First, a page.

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Source link: http://archive.mises.org/13533/the-ideological-impregnation-of-thought/

The Ideological Impregnation of Thought

August 11, 2010 by

To conceal the fact that Marx invented his concept of ideology expressly to discredit the economists, he elevated it to the dignity of a general epistemological law, valid for all ages and for all branches of knowledge. FULL ARTICLE by Ludwig von Mises

{ 15 comments }

Allen Weingarten August 11, 2010 at 11:52 am

“The Marxian tenets, they implied, are not ideologies. They are a foretaste of the knowledge of the future classless society which, freed from the fetters of class conflicts, will be in a position to conceive pure knowledge, untainted by ideological blemishes.”

Now if that were true, the Marxists would bring the masses to their side, by freeing them from the fetters of class conflict. Instead, their approach was to further class conflict, and raise class consciousness. So once again they engaged in a fundamental contradiction, such as when they aimed at reforms to capitalism, rather than allow its contradictions to bring about absolute impoverishment.

BioTube August 11, 2010 at 2:31 pm

In trying to assail capitalism, it looks like Marx just created a new justification. This, of course, means that True Socialists should be fighting tooth and nail for capitalism. Such delicious irony.

heylel shalem August 11, 2010 at 2:44 pm

marx was fully aware of the realitys of capitalism. Its very simple. you cannot have those who have without the majority who have not. Being as there is only so much capitial within the system to be distributed. There will always be that great inequality. The masses are starved so the few can feast. What the socialist desires is a veicle in which the injustice is wiped out and the quality of life of all is improved. After all the STATE is meant to serve the people not the interest of giant corporations. Argue as much as you want about “free-market” capitalism..its a facade and a smokescreen. We are yet again at the point of feudal lords and serfs.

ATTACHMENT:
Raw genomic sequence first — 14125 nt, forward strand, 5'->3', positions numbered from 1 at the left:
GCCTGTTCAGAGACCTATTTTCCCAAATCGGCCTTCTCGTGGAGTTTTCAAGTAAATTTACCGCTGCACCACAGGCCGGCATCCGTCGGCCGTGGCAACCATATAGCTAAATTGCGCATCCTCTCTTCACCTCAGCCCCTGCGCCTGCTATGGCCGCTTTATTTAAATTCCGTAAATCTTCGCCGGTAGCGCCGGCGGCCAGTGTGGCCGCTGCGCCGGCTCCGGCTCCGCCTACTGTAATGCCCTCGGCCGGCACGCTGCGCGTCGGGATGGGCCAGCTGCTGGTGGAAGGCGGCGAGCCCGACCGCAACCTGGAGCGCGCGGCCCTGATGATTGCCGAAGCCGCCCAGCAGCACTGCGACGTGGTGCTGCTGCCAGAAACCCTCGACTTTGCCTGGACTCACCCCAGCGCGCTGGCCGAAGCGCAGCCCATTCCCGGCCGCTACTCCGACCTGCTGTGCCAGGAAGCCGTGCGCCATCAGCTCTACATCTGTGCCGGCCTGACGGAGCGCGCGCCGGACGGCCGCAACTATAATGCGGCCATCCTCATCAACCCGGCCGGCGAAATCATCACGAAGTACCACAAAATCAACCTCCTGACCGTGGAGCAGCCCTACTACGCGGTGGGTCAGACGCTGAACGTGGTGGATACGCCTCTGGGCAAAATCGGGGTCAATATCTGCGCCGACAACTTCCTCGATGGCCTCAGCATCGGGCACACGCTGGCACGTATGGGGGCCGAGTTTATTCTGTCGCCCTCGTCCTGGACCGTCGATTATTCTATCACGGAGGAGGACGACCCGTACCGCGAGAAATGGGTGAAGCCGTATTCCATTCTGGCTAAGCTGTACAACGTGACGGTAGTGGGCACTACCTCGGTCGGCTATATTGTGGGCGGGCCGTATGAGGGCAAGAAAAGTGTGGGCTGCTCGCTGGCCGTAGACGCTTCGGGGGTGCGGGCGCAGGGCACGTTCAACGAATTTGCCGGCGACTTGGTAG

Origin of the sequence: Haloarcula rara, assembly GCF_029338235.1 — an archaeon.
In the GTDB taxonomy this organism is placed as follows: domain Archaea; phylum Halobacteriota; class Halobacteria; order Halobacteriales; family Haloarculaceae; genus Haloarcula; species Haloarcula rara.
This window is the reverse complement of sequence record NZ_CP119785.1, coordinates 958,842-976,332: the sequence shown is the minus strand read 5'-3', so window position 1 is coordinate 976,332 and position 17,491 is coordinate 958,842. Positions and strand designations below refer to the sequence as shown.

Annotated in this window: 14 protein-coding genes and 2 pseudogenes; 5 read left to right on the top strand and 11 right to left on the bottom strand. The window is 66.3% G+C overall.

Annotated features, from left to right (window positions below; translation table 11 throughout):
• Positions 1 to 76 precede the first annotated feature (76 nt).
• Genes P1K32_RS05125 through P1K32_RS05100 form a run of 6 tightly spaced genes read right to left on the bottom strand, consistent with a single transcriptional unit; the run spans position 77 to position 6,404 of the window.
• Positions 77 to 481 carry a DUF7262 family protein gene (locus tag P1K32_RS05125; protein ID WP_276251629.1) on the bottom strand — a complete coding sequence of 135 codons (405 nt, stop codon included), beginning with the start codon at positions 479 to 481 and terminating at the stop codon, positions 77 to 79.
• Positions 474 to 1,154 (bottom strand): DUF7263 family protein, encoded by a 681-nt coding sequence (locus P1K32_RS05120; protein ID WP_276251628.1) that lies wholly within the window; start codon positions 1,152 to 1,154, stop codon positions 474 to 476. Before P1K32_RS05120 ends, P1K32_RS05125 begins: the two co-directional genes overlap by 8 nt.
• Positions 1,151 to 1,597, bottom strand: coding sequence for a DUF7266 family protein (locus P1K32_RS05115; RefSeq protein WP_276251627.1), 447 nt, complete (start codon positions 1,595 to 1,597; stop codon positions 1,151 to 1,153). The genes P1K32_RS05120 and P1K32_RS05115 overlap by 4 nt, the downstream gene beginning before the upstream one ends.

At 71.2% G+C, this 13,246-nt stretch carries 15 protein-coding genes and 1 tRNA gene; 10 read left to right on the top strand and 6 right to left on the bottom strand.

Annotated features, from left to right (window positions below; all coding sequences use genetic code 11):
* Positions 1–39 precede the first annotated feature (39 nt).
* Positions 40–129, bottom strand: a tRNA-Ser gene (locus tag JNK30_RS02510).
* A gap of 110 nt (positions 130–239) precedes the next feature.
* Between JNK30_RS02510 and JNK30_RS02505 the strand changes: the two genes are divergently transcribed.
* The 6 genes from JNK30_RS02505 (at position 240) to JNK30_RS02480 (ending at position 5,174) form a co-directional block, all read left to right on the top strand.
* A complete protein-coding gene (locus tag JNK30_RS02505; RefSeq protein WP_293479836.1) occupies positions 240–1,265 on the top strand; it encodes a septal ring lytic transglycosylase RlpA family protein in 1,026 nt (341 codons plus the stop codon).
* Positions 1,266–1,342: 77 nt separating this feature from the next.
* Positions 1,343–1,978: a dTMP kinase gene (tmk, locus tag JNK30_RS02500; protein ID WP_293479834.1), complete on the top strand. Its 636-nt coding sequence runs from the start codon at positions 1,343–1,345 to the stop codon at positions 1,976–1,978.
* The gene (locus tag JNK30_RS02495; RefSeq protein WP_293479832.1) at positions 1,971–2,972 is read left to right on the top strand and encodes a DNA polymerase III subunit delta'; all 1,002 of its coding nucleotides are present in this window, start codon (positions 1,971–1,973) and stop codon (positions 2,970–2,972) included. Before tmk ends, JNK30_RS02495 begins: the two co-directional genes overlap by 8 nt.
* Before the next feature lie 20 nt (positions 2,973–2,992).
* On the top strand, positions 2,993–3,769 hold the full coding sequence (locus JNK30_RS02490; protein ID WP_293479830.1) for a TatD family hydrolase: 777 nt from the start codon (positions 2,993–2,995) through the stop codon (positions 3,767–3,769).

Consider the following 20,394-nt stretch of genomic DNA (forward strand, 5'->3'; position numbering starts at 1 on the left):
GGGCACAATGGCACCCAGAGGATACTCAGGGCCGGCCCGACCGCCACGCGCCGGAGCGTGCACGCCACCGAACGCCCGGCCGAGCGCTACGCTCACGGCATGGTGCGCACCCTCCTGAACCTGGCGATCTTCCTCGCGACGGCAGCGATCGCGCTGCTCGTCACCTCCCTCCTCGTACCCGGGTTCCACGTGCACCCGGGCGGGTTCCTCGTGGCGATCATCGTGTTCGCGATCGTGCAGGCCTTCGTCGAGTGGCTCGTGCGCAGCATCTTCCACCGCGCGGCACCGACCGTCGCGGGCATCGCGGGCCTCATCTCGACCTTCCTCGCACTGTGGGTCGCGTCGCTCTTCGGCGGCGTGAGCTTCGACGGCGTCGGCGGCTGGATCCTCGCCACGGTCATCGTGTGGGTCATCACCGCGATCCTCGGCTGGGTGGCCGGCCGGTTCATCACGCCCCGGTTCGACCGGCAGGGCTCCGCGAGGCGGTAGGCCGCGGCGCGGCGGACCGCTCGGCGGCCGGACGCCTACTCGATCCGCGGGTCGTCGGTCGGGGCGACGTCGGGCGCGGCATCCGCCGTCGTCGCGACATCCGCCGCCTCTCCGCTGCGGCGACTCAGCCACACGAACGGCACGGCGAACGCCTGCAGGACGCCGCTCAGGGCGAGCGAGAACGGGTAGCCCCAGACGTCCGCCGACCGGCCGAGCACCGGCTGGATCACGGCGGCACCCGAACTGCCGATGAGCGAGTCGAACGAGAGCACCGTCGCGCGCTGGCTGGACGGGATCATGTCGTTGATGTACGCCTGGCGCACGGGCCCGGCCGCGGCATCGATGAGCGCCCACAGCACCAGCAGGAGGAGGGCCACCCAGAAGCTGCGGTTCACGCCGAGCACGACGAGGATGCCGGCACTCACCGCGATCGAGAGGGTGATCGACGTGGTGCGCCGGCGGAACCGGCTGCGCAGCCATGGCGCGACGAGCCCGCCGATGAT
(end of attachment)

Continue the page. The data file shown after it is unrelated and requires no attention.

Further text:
Magnus August 11, 2010 at 3:44 pm

Everything you said is wrong.

First, voluntary trade and the division of labor is the source of all wealth. Slavery and exploitation followed trade, co-opted it, and perverted it. Voluntary (i.e., “free”) trade creates new wealth. There is no such thing as a fixed amount of wealth to be “distributed.” It is created out of nothing when people cooperate.

Second, the STATE was created to serve the interests of the elite, which consists of (a) bankers, who own the world’s most powerful governments, (b) mega-corporations, which are the productivity branch of the bankers, and (c) the media, which is the modern mechanism of oppression, and exists to spread the lies that preserve and perpetuate the State. Together, they can be thought of as the Owners of modern society.

The corporate State is merely the employee, the overseer, the manager of the great mass of humanity, working on behalf of the Owners.

The idea that Statism was created to “serve” the interests of “the people” is a simple lie, designed to fool the great mass of humanity into submission, to reduce its taste for rebellion. It exists to enslave us, and they run the world like a free-range farm.

The Owners (and the State that works for them) despise free markets, and will do just about anything to squelch them. They’ve done a pretty good job lately. But like all parasites, they will eventually kill their host.

RTB August 11, 2010 at 8:10 pm

Quick correction, if I may. Wealth is not created out of nothing. People use their minds and bodies to create wealth from the raw materials of the earth.

Also, “The corporate State is merely the employee…”. I think employee should read employer, no?

Otherwise, nice post and I can only agree.